Hey, Burst fam 🙋🏼♀️! As we head into the tail end of the #BurstFitnessChallenge (and closer to the New Year…and New Year’s resolutions✨) I want to talk about Whole30.
If you aren’t familiar Whole30…let me break it down for you.
Whole30 is a challenge that requires you to eat real, whole, food for 30 days straight. As a rule of thumb it is best to eat food without an ingredient list, but if you do eat food with an ingredient list, all of the ingredients should be pronounceable and you should know what they are.
No weighing or measuring food, tracking calories or macronutrients. Just eat real whole foods…. until you are full.
What to eat: 🍽
Meat, seafood, eggs, vegetables, fruit, sources of fat, herbs, spices and seasonings.
Sounds easy right?
Unfortunately, the hard part about Whole30 are all the foods (and drinks) that are on the ‘no’ list.
Here’s what you need to avoid for 30 days: 🚫
- No added sugar, real or artificial. This includes the better-for-you sugars that I have talked about in previous posts such as maple syrup, honey and agave nectar. These are not allowed. Artificial sweeteners such as stevia, splenda, equal, xylitol, and many more are also not allowed. Different sugars and artificial sweeteners are often added to products when you’d least expect it. When you do Whole30 you need to become a detective. Label reading becomes very important.
- No alcohol in any form, including alcohol you may use in cooking.
- No grains of any kind. Wheat, rye, barley, oats, corn, rice, quinoa, etc.
- No legumes. This includes beans of all kind, peas, chickpeas (hummus), lentils and peanuts. Yup, peanuts are actually legumes. Check out my post on peanut butter vs almond butter here. All forms of soy are off limits as well- soy sauce, tofu, and edamame.
- No dairy. Milk, cream, cheese, yogurt, sour cream, ice cream, etc.
- No carrageenan, MSG or sulfites. These are additives commonly found in processed food and beverages.
- As you can tell by the list above, this would rule out baked goods, sweet treats, bread, tortillas, muffins, pizza crust, cereal and much more.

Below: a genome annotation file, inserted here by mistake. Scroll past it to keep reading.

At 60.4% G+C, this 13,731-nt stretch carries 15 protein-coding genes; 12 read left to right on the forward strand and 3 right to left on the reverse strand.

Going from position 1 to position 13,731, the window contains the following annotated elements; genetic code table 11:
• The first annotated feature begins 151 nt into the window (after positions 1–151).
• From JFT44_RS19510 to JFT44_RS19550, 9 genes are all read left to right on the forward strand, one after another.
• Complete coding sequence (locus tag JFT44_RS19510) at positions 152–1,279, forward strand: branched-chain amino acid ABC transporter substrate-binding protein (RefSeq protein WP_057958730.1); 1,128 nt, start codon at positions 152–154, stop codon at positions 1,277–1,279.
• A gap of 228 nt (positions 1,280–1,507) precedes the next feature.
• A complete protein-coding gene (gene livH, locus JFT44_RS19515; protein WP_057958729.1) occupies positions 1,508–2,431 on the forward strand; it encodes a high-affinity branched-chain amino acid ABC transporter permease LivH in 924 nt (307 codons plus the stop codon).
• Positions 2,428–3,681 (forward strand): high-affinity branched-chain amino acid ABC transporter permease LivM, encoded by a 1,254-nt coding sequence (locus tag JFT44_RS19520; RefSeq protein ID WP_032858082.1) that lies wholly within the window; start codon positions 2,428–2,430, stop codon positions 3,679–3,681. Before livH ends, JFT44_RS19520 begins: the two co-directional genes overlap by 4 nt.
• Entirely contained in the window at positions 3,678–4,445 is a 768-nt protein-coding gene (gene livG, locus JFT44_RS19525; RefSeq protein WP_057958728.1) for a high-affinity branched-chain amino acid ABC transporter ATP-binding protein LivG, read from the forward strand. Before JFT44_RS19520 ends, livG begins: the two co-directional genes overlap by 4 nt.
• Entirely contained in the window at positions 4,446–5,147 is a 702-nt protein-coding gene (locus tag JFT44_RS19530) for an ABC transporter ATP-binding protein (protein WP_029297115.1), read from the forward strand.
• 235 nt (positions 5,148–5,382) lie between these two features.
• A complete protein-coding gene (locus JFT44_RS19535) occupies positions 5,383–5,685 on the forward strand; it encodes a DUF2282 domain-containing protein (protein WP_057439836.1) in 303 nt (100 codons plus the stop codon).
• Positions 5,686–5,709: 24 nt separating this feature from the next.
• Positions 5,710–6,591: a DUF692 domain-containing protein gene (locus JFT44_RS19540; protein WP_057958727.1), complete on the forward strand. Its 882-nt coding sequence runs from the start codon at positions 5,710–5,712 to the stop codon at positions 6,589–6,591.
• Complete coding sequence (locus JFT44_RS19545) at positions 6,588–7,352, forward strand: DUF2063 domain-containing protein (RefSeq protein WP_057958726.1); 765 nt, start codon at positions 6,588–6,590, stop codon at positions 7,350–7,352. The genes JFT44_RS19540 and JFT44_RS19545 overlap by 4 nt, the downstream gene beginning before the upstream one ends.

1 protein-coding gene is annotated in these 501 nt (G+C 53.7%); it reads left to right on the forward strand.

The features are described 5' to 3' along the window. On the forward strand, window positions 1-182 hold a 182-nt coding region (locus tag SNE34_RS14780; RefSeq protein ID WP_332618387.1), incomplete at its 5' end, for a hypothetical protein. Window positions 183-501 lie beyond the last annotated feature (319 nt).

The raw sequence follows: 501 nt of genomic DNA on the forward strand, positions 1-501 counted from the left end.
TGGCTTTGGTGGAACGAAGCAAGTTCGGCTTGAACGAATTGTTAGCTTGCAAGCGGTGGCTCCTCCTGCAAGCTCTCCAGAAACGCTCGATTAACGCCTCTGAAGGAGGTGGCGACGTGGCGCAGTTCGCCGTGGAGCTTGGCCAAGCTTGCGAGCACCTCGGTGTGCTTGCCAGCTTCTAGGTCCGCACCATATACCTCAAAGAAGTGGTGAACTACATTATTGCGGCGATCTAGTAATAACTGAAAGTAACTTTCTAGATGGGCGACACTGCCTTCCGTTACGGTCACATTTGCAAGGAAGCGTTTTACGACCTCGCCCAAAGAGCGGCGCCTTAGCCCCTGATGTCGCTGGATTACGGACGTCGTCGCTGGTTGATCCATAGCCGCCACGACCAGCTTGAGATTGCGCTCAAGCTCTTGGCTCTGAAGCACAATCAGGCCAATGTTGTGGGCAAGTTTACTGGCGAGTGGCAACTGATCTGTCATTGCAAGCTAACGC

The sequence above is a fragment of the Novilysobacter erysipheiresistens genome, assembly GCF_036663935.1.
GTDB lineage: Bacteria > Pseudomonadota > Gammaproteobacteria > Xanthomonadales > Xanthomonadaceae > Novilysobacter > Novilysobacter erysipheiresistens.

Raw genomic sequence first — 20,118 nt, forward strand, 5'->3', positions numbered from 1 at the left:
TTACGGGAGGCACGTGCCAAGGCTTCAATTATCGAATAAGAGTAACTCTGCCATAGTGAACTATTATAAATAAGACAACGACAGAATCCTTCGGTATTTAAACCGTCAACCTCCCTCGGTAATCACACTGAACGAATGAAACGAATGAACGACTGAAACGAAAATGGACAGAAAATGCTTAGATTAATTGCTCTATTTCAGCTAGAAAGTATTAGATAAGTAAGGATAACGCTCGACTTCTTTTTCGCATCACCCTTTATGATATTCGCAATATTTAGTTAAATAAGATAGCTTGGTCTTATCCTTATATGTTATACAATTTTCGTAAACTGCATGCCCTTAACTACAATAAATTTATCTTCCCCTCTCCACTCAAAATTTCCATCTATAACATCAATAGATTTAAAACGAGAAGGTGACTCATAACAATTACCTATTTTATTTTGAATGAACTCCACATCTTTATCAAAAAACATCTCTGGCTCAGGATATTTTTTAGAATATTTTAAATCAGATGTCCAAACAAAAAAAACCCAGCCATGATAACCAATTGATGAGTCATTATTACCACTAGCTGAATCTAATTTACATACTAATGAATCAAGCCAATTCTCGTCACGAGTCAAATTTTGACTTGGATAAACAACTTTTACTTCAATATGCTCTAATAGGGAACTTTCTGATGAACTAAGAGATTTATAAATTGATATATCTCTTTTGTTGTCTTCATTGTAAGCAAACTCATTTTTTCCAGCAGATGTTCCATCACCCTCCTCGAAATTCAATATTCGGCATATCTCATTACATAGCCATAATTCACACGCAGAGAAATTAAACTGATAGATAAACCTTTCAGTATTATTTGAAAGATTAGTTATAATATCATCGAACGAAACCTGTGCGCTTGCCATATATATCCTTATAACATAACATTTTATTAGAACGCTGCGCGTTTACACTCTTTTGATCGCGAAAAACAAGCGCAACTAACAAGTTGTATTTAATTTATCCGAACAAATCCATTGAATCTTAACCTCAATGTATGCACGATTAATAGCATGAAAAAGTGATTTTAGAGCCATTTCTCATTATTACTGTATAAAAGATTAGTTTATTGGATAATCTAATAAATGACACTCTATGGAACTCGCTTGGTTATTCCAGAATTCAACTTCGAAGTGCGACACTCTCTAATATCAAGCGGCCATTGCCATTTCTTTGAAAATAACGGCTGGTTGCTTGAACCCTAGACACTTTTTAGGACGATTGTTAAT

After checking out the ‘no’ list, it is only normal to wonder…..WHY? 🤔 Why in the world would someone cut out all of those foods for an entire 30 days? Well…let’s talk about the perceived benefits.
I want to make it clear that these are perceived benefits, in the form of testimonials, not benefits that have been proven through research.
Inconsistent energy levels, aches and pains, trouble losing weight, skin issues, digestive issues and even seasonal allergies have all been reported as improved after doing Whole30. Eliminating sugar, grains, dairy and legumes from your diet reduces inflammation and disruptions in blood sugar, which is said to produce the positive effects.
What does a dietitian think about Whole30?
My overall nutrition philosophy is similar to the guidelines of Whole30. Eat real food and avoid long ingredient lists, but Whole30 is definitely more restrictive. As I mentioned before, there is no statistical evidence when it comes to the benefits of Whole30, but I have a list of my personal benefit beliefs below: ⬇️
- You learn how food makes you feel and how it affects your everyday life. Does your morning latte give you the caffeine boost you’re looking for? Or is it really causing your afternoon slump due to its sugar content? Whole30 will increase your awareness of things like this.
- You will learn what is actually in your food. I think this is the #1 benefit of Whole30.
- Doing Whole30 will force you to plan meals, grocery shop and meal prep. Some might see this as a barrier to doing it, but I see it as a benefit 😉. Learning how to manage your time and fit meal planning into your schedule will not only be helpful during the 30 day challenge, but for months (and years!) to come. The Whole30 website has a lot of helpful resources including recipes and grocery lists.
What are the downfalls? 😕
- It can be socially isolating. As you can imagine, it is hard to attend dinner parties, events, special occasions or go out to eat while doing Whole30. I think it is much easier if you undergo the challenge with a spouse, friend or group of people. I’ve heard that online support groups are extremely helpful.
- Reintroducing foods after doing Whole30 can be difficult. Some people report GI upset, bloating, headaches, etc. However, these typically go away in time.
- It is called Whole30 for a reason. Not Whole90 or Whole365. It is meant to be a 30 day ‘reset’. It is not meant to be a lifestyle. I have seen a few people get hooked on eating this way and want to continue it full time, but that isn’t the intention.
There you have it. The low down on Whole30. If anyone would be interested in doing Whole30 in the New Year, shoot me an email at firstname.lastname@example.org. If there is interest we can look at doing an online #BurstWhole30 support group! 👊🏻